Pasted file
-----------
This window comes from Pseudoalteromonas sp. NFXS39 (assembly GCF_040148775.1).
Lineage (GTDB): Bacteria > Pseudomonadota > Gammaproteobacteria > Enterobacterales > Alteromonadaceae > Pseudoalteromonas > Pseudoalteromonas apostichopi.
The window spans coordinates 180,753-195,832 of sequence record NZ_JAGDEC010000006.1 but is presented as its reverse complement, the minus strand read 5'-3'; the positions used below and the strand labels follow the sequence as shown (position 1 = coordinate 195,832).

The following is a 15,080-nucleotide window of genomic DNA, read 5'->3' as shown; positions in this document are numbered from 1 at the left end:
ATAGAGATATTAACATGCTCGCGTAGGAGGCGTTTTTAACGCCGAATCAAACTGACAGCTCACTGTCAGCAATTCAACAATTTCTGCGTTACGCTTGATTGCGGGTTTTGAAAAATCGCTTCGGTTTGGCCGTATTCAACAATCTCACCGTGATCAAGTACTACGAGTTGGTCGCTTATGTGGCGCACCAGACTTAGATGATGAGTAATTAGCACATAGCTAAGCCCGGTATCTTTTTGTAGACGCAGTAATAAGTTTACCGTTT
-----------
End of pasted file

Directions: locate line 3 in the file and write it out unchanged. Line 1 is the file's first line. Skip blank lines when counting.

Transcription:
The window spans coordinates 180,753-195,832 of sequence record NZ_JAGDEC010000006.1 but is presented as its reverse complement, the minus strand read 5'-3'; the positions used below and the strand labels follow the sequence as shown (position 1 = coordinate 195,832).